In February of this year, a story on BBC Scotland’s website caught my eye which concerned the contractual duty of care owed by an employee to her employer.
A link to the original story on the BBC website can be found below:
A case had been lodged at the Court of Session in Edinburgh – Peebles Media Group Ltd v Patricia Reilly (A226/17) February 2019.
The legal action taken by Peebles Media Group arose because the it claimed that a former employee (Patricia Reilly) was negligent when she transferred nearly £200,000 (by way of 3 payments) to an online fraudster. Reilly claimed that she believed that the order to transfer the cash had been legitimately issued by her boss (sent via email). The employer, on the other hand, alleged that Reilly ignored warnings from the company’s bankers that fraudsters were attempting to obtain funds from unsuspecting victims by sending what appeared to be legitimate orders from bosses. By not heeding these warnings, the employer clearly believed that Reilly was negligent in the discharge of her duties. It was also alleged that Reilly had no authority to make payments on behalf of the employer.
According to the BBC story in February, the employer’s bank had refunded approximately £85,000, but there was still the issue of an outstanding sum of nearly £107,000 – hence the dispute.
Well, Lord Summers, sitting in the Outer House of the Court of Session, has now made a decision in this case (Peebles Media Group Ltd v Patricia Reilly  CSOH 89).
A link to the decision of the Outer House can be found below:
There is an implied, contractual duty that an employee will take reasonable care in the discharge of her duties. In other words, employees are expected to discharge their duties with skill and care. After all, this is one of the reasons that the employer has selected them.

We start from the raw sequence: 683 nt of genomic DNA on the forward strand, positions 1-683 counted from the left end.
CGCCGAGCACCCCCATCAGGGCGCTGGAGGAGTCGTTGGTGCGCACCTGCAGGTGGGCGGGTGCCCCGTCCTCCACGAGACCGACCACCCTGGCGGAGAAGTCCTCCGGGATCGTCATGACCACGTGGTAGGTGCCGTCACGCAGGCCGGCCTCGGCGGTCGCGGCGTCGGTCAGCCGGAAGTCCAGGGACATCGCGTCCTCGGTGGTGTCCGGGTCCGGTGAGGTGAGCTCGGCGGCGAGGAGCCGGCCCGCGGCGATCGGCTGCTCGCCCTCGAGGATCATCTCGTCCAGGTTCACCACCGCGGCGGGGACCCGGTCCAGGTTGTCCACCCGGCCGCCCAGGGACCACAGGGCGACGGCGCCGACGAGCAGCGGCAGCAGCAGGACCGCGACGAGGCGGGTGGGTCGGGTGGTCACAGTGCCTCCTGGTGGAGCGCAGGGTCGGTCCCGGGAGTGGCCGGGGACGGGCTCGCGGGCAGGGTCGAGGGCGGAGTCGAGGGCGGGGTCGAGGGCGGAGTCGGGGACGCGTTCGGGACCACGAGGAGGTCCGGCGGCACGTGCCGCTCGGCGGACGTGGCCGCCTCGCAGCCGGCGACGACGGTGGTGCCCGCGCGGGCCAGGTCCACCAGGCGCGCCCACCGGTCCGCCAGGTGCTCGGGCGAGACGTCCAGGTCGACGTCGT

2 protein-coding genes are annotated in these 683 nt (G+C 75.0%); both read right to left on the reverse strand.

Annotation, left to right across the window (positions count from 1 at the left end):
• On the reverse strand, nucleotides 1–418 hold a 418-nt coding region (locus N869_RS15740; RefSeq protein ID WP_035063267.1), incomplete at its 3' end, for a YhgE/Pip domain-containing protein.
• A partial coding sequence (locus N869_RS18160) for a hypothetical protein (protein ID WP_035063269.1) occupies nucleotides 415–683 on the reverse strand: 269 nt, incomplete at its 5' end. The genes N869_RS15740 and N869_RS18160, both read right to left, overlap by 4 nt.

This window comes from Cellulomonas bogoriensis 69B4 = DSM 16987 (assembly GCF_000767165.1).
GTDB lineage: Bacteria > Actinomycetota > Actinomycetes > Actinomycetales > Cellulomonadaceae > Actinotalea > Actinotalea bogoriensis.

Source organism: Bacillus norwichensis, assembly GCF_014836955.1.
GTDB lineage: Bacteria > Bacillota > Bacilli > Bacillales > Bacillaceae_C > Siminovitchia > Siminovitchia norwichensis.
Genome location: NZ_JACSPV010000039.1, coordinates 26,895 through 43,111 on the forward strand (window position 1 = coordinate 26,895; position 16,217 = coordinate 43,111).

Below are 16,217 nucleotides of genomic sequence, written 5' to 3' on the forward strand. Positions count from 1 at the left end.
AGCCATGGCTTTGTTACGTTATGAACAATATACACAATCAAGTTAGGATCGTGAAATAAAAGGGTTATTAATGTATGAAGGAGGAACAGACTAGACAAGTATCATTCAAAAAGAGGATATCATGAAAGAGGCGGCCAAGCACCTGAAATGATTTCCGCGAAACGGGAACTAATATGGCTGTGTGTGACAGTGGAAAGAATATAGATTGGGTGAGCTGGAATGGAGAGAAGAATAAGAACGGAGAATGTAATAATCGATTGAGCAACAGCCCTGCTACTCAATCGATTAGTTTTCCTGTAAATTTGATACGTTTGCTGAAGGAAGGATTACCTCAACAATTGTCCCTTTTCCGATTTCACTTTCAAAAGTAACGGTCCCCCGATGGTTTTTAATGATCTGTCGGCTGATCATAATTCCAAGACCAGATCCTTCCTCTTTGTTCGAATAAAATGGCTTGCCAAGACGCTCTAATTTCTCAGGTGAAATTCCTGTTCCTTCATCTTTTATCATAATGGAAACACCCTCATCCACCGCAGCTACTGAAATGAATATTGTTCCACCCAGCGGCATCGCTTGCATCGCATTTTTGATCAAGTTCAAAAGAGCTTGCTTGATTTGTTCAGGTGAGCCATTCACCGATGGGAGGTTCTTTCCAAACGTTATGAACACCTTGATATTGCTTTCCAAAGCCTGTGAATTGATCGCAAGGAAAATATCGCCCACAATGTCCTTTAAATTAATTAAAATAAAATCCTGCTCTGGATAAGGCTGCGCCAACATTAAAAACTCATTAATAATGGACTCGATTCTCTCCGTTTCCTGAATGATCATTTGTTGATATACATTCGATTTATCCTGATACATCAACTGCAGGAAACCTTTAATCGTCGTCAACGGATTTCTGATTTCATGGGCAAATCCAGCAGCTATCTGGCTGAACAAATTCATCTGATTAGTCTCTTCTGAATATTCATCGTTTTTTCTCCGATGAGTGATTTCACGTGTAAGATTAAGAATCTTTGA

Lord Summers stated that:
“I acknowledge that employees have an implied obligation to exercise reasonable skill and care in the performance of their duties. That such a term exists is amply borne out by Lister v Romford Ice and Cold Storage Co Ltd  AC 555 and Janata Bank v Ahmad  IRLR 457.”
In Lister v Romford Ice and Cold Storage  1 All ER 125,  AC 555,  UKHL 6 at the insistence of the insurers, the employer sued his employee, a lorry driver, for failing to drive safely (an implied term of his employment contract) and causing a fellow employee to suffer a personal injury as a result of the negligent driving.
In practice, these types of cases tend to be few and far between, but as we have seen with Lister and Janata Bank they are not entirely unheard of.
In Janata Bank v Ahmed  IRLR 457 Ahmed was employed as bank manager. His employer sued him for damages for overdrafts that he had negligently authorised in respect of certain customers. Unfortunately, Ahmed had failed to investigate whether these customers were in a financial position to pay back the overdrafts. They were not and the debts owed to the bank amounted to a considerable sum. The English Court of Appeal held that Ahmed was liable in damages (£34,640) to his employers for the losses caused by his negligence. The equivalent figure in 2019 would be nearer £200,000.